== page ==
Sourcing Information Asymmetry — New Model/Approach for Direct Materials Sourcing

This Thursday, I'm participating in a Supply Chain Brain/CombineNet webinar that will examine how companies can factor a variety of new variables and data sets into sourcing approaches and models in volatile economic and commodity markets. As I thought through my presentation, I took a step back and considered that if anywhere from 20-80% of the costs of typical parts/components remain outside of a supplier's direct control, it becomes important to not only focus negotiated savings on the value-added component a supplier provides, but the broader opportunity that extends into the supply chain. At the same time, given the price pressure we've seen of late on commodities, It also becomes critical to target areas we previously may have not been able to pursue effectively, given negotiation constraints and challenges. In other words, we must improve at changing the basis of negotiation by expanding our collaboration and discovery outward.

The historical context is quite fascinating if you stop to think about it for a moment. We're in the midst of a transition from a model that focused on transparency and competition to one centered on collaboration and information asymmetry (hold this thought for a minute and I'll explain). Until recently, transparency was the big (and often only) thing that procurement organizations cared about in affecting desired outcomes from negotiations. After all, transparency was what led to the rise of reverse auction models that pitted supplier vs. supplier. Ironically, many of these sourcing models, despite information symmetry between buyers and suppliers (and suppliers vs. supplier), were anything but collaborative in nature.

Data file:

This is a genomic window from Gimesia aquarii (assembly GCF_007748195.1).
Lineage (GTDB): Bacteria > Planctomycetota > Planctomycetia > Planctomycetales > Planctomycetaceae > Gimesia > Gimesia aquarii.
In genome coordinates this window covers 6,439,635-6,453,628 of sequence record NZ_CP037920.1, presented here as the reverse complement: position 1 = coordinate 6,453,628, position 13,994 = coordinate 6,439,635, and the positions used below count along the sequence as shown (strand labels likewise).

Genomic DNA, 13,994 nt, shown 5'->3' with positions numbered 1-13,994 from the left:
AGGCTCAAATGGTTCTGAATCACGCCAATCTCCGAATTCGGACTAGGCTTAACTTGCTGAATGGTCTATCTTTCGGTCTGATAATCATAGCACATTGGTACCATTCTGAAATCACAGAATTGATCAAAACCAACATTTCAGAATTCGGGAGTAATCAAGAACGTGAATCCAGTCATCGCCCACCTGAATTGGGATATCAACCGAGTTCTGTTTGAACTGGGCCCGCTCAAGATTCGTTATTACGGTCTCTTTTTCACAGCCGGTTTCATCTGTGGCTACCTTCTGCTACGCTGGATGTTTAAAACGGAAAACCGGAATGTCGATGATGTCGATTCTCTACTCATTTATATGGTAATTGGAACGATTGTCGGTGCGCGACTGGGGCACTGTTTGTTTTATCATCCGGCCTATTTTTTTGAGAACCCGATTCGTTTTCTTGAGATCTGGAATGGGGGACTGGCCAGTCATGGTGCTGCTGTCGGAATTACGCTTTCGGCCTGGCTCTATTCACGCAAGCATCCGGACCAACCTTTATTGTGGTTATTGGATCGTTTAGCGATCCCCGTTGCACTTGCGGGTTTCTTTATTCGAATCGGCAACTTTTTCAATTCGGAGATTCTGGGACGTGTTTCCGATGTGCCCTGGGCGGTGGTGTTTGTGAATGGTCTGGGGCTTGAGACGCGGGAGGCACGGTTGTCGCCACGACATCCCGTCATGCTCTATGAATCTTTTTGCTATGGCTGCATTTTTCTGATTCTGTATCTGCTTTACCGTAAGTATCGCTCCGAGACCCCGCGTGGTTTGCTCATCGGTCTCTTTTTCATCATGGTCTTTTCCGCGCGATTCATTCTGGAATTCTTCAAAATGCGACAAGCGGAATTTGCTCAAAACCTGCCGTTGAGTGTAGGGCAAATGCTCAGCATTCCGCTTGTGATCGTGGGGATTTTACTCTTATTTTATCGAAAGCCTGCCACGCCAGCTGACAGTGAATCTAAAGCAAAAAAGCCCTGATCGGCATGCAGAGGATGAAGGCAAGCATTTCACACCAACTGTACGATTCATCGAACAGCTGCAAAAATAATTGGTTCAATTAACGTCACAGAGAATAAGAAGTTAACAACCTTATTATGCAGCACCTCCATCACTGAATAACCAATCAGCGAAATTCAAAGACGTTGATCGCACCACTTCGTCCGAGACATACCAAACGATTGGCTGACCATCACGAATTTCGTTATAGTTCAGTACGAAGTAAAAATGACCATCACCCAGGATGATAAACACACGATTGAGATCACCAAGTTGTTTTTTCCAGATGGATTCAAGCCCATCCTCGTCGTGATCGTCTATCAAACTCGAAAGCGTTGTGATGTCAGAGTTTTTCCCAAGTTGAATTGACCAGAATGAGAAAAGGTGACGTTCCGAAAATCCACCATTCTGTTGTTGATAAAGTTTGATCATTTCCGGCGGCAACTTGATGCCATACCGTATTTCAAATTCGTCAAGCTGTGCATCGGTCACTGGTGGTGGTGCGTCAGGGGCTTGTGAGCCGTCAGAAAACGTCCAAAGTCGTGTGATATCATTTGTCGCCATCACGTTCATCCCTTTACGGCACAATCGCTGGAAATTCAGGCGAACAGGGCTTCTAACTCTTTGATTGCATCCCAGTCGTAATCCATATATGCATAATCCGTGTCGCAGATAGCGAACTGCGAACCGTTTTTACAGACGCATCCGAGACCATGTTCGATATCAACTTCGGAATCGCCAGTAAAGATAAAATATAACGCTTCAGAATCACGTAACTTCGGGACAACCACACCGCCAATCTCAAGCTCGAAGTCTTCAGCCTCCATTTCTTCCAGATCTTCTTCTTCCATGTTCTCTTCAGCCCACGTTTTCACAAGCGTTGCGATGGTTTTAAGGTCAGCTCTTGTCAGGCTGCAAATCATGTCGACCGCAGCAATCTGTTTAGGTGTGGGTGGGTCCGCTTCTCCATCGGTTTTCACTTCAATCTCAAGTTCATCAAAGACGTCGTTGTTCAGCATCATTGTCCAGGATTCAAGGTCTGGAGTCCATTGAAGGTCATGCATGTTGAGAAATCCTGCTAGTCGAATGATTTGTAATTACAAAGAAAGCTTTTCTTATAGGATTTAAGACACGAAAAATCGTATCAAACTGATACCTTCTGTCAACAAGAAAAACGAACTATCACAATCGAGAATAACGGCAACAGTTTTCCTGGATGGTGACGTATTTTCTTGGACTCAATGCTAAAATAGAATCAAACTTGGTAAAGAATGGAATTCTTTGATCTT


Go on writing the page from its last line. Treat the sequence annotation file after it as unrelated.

On the webinar, we'll suggest that sourcing and procurement organizations must begin to think more like modern militaries. To wit, rather than directly taking on opponents in traditional battles, we must focus on accessing information and controlling the "intelligence battlefield," which includes potentially knowing more than suppliers as a core strategy. Our term for this is sourcing information asymmetry (or SIA for short). How does SIA manifest in sourcing models and technology use? It requires making information discovery the top priority and collecting as many supply chain data points as possible. It also requires we explore different alternatives for a particular tender/sourcing event while questioning the notion of a "hard and fast" RFP that we might send to suppliers. At the same time, under this model, final negotiations with suppliers always become an outcome based on access to information rather than a starting point.

In short, sourcing information asymmetry changes the name of the direct materials sourcing game. And if you're not playing on this new Spend Management battlefield today, you're likely to get flanked by the competition. Join me for the webinar if you can. But if you can't, this is a subject we'll continue to explore in more detail in Spend Matters in the coming months.

Jason Busch

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